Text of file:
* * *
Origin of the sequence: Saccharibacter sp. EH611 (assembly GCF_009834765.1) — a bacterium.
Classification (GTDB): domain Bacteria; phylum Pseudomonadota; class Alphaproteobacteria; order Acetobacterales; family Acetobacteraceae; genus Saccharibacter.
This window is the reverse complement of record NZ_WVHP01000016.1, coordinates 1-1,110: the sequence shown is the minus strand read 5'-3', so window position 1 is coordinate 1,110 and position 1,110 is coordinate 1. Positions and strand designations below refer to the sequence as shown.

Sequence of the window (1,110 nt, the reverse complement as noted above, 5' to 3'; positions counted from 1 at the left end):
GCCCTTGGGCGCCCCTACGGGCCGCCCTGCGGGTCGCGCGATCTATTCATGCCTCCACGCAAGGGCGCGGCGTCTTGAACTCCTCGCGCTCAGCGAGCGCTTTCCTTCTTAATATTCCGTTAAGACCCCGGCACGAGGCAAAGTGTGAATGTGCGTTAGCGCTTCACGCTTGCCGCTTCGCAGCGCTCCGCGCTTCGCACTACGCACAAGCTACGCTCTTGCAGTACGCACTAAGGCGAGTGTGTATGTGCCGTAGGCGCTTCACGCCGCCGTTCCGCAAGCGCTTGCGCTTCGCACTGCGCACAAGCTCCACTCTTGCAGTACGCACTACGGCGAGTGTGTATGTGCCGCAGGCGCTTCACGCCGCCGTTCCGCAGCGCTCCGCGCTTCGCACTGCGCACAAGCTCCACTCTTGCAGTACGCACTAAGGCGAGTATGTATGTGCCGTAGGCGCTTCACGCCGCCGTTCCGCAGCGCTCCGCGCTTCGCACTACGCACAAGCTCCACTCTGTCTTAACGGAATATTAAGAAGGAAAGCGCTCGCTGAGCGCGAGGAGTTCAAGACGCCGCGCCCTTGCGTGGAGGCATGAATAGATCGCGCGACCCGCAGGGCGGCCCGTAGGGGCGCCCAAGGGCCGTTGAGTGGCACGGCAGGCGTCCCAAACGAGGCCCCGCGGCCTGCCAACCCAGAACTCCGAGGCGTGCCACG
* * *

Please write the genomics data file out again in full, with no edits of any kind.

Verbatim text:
Origin of the sequence: Saccharibacter sp. EH611 (assembly GCF_009834765.1) — a bacterium.
Classification (GTDB): domain Bacteria; phylum Pseudomonadota; class Alphaproteobacteria; order Acetobacterales; family Acetobacteraceae; genus Saccharibacter.
This window is the reverse complement of record NZ_WVHP01000016.1, coordinates 1-1,110: the sequence shown is the minus strand read 5'-3', so window position 1 is coordinate 1,110 and position 1,110 is coordinate 1. Positions and strand designations below refer to the sequence as shown.

Sequence of the window (1,110 nt, the reverse complement as noted above, 5' to 3'; positions counted from 1 at the left end):
GCCCTTGGGCGCCCCTACGGGCCGCCCTGCGGGTCGCGCGATCTATTCATGCCTCCACGCAAGGGCGCGGCGTCTTGAACTCCTCGCGCTCAGCGAGCGCTTTCCTTCTTAATATTCCGTTAAGACCCCGGCACGAGGCAAAGTGTGAATGTGCGTTAGCGCTTCACGCTTGCCGCTTCGCAGCGCTCCGCGCTTCGCACTACGCACAAGCTACGCTCTTGCAGTACGCACTAAGGCGAGTGTGTATGTGCCGTAGGCGCTTCACGCCGCCGTTCCGCAAGCGCTTGCGCTTCGCACTGCGCACAAGCTCCACTCTTGCAGTACGCACTACGGCGAGTGTGTATGTGCCGCAGGCGCTTCACGCCGCCGTTCCGCAGCGCTCCGCGCTTCGCACTGCGCACAAGCTCCACTCTTGCAGTACGCACTAAGGCGAGTATGTATGTGCCGTAGGCGCTTCACGCCGCCGTTCCGCAGCGCTCCGCGCTTCGCACTACGCACAAGCTCCACTCTGTCTTAACGGAATATTAAGAAGGAAAGCGCTCGCTGAGCGCGAGGAGTTCAAGACGCCGCGCCCTTGCGTGGAGGCATGAATAGATCGCGCGACCCGCAGGGCGGCCCGTAGGGGCGCCCAAGGGCCGTTGAGTGGCACGGCAGGCGTCCCAAACGAGGCCCCGCGGCCTGCCAACCCAGAACTCCGAGGCGTGCCACG